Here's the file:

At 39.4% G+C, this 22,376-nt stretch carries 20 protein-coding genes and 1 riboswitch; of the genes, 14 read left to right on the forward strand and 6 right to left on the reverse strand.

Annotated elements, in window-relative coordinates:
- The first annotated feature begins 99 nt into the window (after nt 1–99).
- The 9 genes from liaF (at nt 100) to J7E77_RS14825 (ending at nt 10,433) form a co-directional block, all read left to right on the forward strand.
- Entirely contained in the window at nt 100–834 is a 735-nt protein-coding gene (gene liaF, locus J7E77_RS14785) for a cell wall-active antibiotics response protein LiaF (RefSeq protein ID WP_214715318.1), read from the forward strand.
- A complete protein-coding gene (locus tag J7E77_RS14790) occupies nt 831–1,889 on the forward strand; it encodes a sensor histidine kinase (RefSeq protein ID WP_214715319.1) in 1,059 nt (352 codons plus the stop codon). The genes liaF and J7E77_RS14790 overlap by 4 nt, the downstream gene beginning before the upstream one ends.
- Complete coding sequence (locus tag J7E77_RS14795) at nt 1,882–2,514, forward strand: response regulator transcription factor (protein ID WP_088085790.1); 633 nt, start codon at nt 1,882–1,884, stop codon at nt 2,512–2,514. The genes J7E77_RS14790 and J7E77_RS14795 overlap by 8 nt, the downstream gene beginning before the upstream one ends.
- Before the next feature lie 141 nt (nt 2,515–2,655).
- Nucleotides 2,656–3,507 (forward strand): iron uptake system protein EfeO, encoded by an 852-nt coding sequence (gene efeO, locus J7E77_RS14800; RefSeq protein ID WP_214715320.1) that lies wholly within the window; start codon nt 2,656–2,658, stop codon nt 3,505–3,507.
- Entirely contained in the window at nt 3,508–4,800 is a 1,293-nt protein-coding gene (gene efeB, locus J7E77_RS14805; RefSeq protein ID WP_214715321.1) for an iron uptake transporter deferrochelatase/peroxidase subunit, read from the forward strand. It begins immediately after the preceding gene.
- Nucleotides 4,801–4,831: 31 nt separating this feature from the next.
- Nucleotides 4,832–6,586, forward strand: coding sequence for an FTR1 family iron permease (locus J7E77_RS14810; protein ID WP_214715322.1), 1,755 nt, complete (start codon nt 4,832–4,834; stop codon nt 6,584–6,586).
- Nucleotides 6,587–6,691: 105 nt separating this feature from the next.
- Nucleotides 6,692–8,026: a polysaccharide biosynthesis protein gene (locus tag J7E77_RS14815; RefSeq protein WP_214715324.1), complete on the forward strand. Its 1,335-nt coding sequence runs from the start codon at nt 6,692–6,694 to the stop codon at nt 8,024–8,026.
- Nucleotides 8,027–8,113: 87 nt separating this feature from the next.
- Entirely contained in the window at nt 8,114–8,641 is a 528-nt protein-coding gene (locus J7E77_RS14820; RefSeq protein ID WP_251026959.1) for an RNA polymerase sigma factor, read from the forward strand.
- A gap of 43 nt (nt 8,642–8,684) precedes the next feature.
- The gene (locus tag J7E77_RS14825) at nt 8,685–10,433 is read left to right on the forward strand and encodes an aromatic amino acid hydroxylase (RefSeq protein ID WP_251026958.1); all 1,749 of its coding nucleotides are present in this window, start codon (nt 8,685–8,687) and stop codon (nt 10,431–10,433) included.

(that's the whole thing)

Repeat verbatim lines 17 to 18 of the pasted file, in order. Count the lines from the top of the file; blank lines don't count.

- A gap of 43 nt (nt 8,642–8,684) precedes the next feature.
- The gene (locus tag J7E77_RS14825) at nt 8,685–10,433 is read left to right on the forward strand and encodes an aromatic amino acid hydroxylase (RefSeq protein ID WP_251026958.1); all 1,749 of its coding nucleotides are present in this window, start codon (nt 8,685–8,687) and stop codon (nt 10,431–10,433) included.